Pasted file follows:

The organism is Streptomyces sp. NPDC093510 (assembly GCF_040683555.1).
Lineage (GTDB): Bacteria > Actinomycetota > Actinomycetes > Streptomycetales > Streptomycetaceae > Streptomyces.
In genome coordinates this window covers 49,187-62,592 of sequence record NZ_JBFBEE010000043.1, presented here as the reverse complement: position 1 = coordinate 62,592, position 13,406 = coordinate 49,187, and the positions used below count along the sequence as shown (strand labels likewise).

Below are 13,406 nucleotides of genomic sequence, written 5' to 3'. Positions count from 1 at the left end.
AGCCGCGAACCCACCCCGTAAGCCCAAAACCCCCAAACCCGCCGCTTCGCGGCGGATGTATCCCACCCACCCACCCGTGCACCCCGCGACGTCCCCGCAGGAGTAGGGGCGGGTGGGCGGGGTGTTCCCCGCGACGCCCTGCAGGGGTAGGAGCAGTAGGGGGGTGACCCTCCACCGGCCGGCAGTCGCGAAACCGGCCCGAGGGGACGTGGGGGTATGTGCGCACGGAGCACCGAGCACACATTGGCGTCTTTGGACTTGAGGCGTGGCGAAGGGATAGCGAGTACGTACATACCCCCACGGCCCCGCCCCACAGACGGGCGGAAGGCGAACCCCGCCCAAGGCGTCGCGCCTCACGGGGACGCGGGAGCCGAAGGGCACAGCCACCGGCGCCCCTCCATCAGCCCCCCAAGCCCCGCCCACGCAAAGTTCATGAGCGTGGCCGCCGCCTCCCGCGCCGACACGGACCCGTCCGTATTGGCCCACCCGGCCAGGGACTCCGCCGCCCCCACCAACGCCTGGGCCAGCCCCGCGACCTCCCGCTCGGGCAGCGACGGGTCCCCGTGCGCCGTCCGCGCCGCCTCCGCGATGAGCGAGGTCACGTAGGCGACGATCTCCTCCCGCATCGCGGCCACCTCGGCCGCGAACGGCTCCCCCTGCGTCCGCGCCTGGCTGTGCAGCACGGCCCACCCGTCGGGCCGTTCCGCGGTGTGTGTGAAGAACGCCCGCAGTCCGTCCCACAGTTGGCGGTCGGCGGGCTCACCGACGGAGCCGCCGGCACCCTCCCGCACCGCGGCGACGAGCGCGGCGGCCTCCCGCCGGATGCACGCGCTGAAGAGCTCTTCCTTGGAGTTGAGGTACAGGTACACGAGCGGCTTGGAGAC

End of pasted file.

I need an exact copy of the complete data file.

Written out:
The organism is Streptomyces sp. NPDC093510 (assembly GCF_040683555.1).
Lineage (GTDB): Bacteria > Actinomycetota > Actinomycetes > Streptomycetales > Streptomycetaceae > Streptomyces.
In genome coordinates this window covers 49,187-62,592 of sequence record NZ_JBFBEE010000043.1, presented here as the reverse complement: position 1 = coordinate 62,592, position 13,406 = coordinate 49,187, and the positions used below count along the sequence as shown (strand labels likewise).

Below are 13,406 nucleotides of genomic sequence, written 5' to 3'. Positions count from 1 at the left end.
AGCCGCGAACCCACCCCGTAAGCCCAAAACCCCCAAACCCGCCGCTTCGCGGCGGATGTATCCCACCCACCCACCCGTGCACCCCGCGACGTCCCCGCAGGAGTAGGGGCGGGTGGGCGGGGTGTTCCCCGCGACGCCCTGCAGGGGTAGGAGCAGTAGGGGGGTGACCCTCCACCGGCCGGCAGTCGCGAAACCGGCCCGAGGGGACGTGGGGGTATGTGCGCACGGAGCACCGAGCACACATTGGCGTCTTTGGACTTGAGGCGTGGCGAAGGGATAGCGAGTACGTACATACCCCCACGGCCCCGCCCCACAGACGGGCGGAAGGCGAACCCCGCCCAAGGCGTCGCGCCTCACGGGGACGCGGGAGCCGAAGGGCACAGCCACCGGCGCCCCTCCATCAGCCCCCCAAGCCCCGCCCACGCAAAGTTCATGAGCGTGGCCGCCGCCTCCCGCGCCGACACGGACCCGTCCGTATTGGCCCACCCGGCCAGGGACTCCGCCGCCCCCACCAACGCCTGGGCCAGCCCCGCGACCTCCCGCTCGGGCAGCGACGGGTCCCCGTGCGCCGTCCGCGCCGCCTCCGCGATGAGCGAGGTCACGTAGGCGACGATCTCCTCCCGCATCGCGGCCACCTCGGCCGCGAACGGCTCCCCCTGCGTCCGCGCCTGGCTGTGCAGCACGGCCCACCCGTCGGGCCGTTCCGCGGTGTGTGTGAAGAACGCCCGCAGTCCGTCCCACAGTTGGCGGTCGGCGGGCTCACCGACGGAGCCGCCGGCACCCTCCCGCACCGCGGCGACGAGCGCGGCGGCCTCCCGCCGGATGCACGCGCTGAAGAGCTCTTCCTTGGAGTTGAGGTACAGGTACACGAGCGGCTTGGAGAC